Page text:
‘Is Stanley Fitzgerald here?’ I asked.
There was no verbal response. The closest student to me shook her head. ‘Does anyone know his whereabouts?’
Again we got a mute denial from the students.
‘Where is his desk?’ I asked the professor.
He led me to a workstation that looked much like any other except the wall of energy drink cans that decorated the place. When the professor had mentioned it I didn’t think it would be this high?’
‘Isn’t this against health and safety?’ I asked.
‘Oh we let it go, he assures us he’s set up some kind of system so that they won’t fall. It’s just his little joke,’ laughed the Professor.
‘Looks like a cry for help to me,’ I insisted.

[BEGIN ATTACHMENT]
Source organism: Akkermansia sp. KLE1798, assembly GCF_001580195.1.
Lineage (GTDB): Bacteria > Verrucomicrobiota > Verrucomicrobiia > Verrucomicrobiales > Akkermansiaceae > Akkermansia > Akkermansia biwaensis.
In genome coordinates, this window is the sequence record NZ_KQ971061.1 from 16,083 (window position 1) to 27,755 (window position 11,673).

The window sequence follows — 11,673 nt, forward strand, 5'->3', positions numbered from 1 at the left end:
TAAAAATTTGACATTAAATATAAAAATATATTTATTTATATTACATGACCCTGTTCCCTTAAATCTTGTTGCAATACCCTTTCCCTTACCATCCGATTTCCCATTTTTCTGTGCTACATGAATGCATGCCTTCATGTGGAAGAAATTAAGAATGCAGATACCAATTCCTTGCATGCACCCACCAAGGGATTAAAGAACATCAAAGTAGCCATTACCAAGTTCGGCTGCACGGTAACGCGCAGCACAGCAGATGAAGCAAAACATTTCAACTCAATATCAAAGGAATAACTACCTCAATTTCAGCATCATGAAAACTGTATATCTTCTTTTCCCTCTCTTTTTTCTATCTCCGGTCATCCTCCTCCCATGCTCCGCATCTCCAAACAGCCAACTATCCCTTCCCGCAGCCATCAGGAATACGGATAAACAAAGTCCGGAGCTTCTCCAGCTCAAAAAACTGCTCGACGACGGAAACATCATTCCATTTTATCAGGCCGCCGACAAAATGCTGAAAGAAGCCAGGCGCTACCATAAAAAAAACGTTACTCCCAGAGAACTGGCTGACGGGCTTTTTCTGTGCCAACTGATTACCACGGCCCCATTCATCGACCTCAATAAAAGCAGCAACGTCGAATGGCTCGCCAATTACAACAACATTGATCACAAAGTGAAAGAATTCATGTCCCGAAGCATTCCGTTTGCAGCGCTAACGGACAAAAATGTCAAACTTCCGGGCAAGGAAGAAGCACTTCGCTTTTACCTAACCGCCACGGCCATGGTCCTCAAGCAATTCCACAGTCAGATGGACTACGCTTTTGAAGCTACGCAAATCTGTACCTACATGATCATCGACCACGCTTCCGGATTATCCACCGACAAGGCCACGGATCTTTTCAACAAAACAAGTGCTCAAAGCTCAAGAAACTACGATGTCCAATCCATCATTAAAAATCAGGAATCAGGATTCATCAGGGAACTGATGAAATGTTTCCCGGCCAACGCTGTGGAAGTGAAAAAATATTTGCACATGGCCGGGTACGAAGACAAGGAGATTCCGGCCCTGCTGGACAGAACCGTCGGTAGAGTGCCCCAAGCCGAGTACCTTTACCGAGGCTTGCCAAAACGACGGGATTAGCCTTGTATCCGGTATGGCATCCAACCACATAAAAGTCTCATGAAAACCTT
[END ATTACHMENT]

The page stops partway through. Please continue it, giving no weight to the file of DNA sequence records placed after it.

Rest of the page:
‘Cry for help? Rubbish,’ replied the professor. The rest of the lab remained silent.
The wall was practically shouting at me that this kid was overworked. It struck me as another piece to the puzzle.
‘We’ll probably have to get forensics down here to look around and tech to look at this computer,’ I said hating myself for not taking a course in whatever I needed to allow me to just sit down and get information. Instead Takeshi just sat down at the computer and nudged the mouse. A login screen appeared.
‘Do you have his login information?’ he asked the professor.
‘No, but you could probably get that from admin.’
‘Has anyone seen Stanley today?’ I called out above the hum of computers and equipment, when they didn’t respond I tried another approach, ‘is there anyone that works closely with Stanley?’
‘That’d be Celia Marshall,’ replied the professor.
That cracked the silence. Even the ones making a point to get back to work had stopped at that.
‘She’s in the next room,’ said a student near us.